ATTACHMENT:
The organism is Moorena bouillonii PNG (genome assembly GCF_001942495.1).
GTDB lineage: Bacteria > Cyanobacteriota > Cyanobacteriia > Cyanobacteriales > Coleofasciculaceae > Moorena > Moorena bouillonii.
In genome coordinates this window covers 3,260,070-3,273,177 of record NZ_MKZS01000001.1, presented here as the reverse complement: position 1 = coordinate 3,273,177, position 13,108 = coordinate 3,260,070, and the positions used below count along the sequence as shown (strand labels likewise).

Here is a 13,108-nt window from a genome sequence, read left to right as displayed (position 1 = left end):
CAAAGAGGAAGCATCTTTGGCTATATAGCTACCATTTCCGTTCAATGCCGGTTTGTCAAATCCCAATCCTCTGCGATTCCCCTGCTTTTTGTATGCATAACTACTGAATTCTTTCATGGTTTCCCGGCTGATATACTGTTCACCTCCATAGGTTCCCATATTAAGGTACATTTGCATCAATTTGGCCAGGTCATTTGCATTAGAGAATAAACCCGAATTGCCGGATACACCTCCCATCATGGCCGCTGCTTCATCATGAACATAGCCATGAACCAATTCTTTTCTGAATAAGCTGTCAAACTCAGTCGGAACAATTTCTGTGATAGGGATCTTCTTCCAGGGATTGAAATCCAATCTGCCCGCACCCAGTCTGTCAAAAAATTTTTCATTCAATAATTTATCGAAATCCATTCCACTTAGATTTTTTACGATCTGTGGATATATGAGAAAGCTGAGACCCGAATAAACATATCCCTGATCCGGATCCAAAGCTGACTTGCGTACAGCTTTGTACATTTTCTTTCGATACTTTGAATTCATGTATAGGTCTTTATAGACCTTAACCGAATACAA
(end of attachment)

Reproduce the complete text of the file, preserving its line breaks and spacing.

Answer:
The organism is Moorena bouillonii PNG (genome assembly GCF_001942495.1).
GTDB lineage: Bacteria > Cyanobacteriota > Cyanobacteriia > Cyanobacteriales > Coleofasciculaceae > Moorena > Moorena bouillonii.
In genome coordinates this window covers 3,260,070-3,273,177 of record NZ_MKZS01000001.1, presented here as the reverse complement: position 1 = coordinate 3,273,177, position 13,108 = coordinate 3,260,070, and the positions used below count along the sequence as shown (strand labels likewise).

Here is a 13,108-nt window from a genome sequence, read left to right as displayed (position 1 = left end):
CAAAGAGGAAGCATCTTTGGCTATATAGCTACCATTTCCGTTCAATGCCGGTTTGTCAAATCCCAATCCTCTGCGATTCCCCTGCTTTTTGTATGCATAACTACTGAATTCTTTCATGGTTTCCCGGCTGATATACTGTTCACCTCCATAGGTTCCCATATTAAGGTACATTTGCATCAATTTGGCCAGGTCATTTGCATTAGAGAATAAACCCGAATTGCCGGATACACCTCCCATCATGGCCGCTGCTTCATCATGAACATAGCCATGAACCAATTCTTTTCTGAATAAGCTGTCAAACTCAGTCGGAACAATTTCTGTGATAGGGATCTTCTTCCAGGGATTGAAATCCAATCTGCCCGCACCCAGTCTGTCAAAAAATTTTTCATTCAATAATTTATCGAAATCCATTCCACTTAGATTTTTTACGATCTGTGGATATATGAGAAAGCTGAGACCCGAATAAACATATCCCTGATCCGGATCCAAAGCTGACTTGCGTACAGCTTTGTACATTTTCTTTCGATACTTTGAATTCATGTATAGGTCTTTATAGACCTTAACCGAATACAA